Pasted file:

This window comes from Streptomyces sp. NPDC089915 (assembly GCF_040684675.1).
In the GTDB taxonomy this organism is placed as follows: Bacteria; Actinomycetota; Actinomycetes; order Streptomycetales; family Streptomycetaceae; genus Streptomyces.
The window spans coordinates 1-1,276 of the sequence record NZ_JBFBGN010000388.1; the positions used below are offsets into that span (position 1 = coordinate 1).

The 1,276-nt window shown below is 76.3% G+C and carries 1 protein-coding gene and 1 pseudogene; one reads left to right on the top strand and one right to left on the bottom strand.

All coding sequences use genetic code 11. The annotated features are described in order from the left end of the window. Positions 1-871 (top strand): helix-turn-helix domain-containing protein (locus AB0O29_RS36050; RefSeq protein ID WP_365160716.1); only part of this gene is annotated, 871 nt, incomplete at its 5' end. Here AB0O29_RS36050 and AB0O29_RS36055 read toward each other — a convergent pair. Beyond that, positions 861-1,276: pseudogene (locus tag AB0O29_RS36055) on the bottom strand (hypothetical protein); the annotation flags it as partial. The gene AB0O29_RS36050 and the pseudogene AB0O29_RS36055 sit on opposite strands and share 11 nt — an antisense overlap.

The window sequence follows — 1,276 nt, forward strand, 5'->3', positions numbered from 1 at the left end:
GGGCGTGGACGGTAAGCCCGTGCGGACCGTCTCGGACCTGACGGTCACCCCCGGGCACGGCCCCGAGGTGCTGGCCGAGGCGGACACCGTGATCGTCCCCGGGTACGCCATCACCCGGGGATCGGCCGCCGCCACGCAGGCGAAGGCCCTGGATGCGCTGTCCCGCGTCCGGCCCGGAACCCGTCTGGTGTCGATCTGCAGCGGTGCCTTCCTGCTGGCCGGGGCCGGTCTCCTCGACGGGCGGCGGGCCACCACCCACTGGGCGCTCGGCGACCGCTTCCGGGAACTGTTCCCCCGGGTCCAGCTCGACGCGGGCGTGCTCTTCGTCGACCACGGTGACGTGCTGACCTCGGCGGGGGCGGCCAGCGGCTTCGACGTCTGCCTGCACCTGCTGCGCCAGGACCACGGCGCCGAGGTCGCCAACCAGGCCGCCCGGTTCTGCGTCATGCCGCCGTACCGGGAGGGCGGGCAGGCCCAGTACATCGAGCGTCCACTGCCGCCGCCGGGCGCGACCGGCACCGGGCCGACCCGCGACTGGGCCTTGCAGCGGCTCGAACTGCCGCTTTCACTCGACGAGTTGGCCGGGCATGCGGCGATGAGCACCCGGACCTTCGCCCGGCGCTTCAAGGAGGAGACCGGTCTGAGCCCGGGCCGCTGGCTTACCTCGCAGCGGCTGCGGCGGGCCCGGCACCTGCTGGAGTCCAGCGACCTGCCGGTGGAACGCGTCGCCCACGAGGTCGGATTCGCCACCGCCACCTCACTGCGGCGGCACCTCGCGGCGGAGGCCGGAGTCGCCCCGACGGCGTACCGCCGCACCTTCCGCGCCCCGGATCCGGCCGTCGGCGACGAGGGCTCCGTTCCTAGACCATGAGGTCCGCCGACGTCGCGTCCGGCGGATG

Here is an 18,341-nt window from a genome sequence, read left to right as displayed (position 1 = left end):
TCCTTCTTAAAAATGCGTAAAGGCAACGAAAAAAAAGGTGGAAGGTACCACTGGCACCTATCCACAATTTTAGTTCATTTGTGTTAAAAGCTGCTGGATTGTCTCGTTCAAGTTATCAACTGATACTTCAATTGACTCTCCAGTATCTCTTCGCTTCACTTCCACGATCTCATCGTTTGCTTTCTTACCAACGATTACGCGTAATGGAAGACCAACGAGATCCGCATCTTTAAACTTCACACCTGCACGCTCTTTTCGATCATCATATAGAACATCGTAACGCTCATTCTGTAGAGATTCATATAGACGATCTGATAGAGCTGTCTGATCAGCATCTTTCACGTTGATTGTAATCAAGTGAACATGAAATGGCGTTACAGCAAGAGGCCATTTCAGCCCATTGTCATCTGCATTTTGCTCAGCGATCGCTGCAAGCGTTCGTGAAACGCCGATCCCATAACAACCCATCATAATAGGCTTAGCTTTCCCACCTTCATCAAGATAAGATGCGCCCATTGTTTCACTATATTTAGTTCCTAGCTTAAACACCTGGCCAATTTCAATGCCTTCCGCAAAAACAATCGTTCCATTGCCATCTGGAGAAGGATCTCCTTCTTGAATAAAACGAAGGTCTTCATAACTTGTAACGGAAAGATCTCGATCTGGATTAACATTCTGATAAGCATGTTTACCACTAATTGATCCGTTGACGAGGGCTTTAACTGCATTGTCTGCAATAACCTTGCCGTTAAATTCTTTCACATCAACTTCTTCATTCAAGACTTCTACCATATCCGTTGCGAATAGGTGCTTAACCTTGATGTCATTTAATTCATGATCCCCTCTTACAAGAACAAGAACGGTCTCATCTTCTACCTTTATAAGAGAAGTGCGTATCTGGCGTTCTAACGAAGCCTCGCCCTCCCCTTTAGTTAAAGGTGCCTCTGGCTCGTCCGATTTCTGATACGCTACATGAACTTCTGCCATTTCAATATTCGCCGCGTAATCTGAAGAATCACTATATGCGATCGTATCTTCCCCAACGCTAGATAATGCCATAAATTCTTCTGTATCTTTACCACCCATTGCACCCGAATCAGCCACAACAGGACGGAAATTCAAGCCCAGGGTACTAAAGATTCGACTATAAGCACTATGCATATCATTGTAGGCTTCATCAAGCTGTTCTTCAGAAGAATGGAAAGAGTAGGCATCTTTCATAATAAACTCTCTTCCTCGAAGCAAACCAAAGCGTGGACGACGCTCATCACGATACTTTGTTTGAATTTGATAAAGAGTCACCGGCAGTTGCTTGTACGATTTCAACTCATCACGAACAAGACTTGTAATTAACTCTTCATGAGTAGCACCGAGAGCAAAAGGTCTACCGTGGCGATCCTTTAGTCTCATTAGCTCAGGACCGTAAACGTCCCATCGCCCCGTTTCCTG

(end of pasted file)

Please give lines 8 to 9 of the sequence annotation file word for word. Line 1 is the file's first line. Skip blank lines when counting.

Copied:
Here is an 18,341-nt window from a genome sequence, read left to right as displayed (position 1 = left end):
TCCTTCTTAAAAATGCGTAAAGGCAACGAAAAAAAAGGTGGAAGGTACCACTGGCACCTATCCACAATTTTAGTTCATTTGTGTTAAAAGCTGCTGGATTGTCTCGTTCAAGTTATCAACTGATACTTCAATTGACTCTCCAGTATCTCTTCGCTTCACTTCCACGATCTCATCGTTTGCTTTCTTACCAACGATTACGCGTAATGGAAGACCAACGAGATCCGCATCTTTAAACTTCACACCTGCACGCTCTTTTCGATCATCATATAGAACATCGTAACGCTCATTCTGTAGAGATTCATATAGACGATCTGATAGAGCTGTCTGATCAGCATCTTTCACGTTGATTGTAATCAAGTGAACATGAAATGGCGTTACAGCAAGAGGCCATTTCAGCCCATTGTCATCTGCATTTTGCTCAGCGATCGCTGCAAGCGTTCGTGAAACGCCGATCCCATAACAACCCATCATAATAGGCTTAGCTTTCCCACCTTCATCAAGATAAGATGCGCCCATTGTTTCACTATATTTAGTTCCTAGCTTAAACACCTGGCCAATTTCAATGCCTTCCGCAAAAACAATCGTTCCATTGCCATCTGGAGAAGGATCTCCTTCTTGAATAAAACGAAGGTCTTCATAACTTGTAACGGAAAGATCTCGATCTGGATTAACATTCTGATAAGCATGTTTACCACTAATTGATCCGTTGACGAGGGCTTTAACTGCATTGTCTGCAATAACCTTGCCGTTAAATTCTTTCACATCAACTTCTTCATTCAAGACTTCTACCATATCCGTTGCGAATAGGTGCTTAACCTTGATGTCATTTAATTCATGATCCCCTCTTACAAGAACAAGAACGGTCTCATCTTCTACCTTTATAAGAGAAGTGCGTATCTGGCGTTCTAACGAAGCCTCGCCCTCCCCTTTAGTTAAAGGTGCCTCTGGCTCGTCCGATTTCTGATACGCTACATGAACTTCTGCCATTTCAATATTCGCCGCGTAATCTGAAGAATCACTATATGCGATCGTATCTTCCCCAACGCTAGATAATGCCATAAATTCTTCTGTATCTTTACCACCCATTGCACCCGAATCAGCCACAACAGGACGGAAATTCAAGCCCAGGGTACTAAAGATTCGACTATAAGCACTATGCATATCATTGTAGGCTTCATCAAGCTGTTCTTCAGAAGAATGGAAAGAGTAGGCATCTTTCATAATAAACTCTCTTCCTCGAAGCAAACCAAAGCGTGGACGACGCTCATCACGATACTTTGTTTGAATTTGATAAAGAGTCACCGGCAGTTGCTTGTACGATTTCAACTCATCACGAACAAGACTTGTAATTAACTCTTCATGAGTAGCACCGAGAGCAAAAGGTCTACCGTGGCGATCCTTTAGTCTCATTAGCTCAGGACCGTAAACGTCCCATCGCCCCGTTTCCTG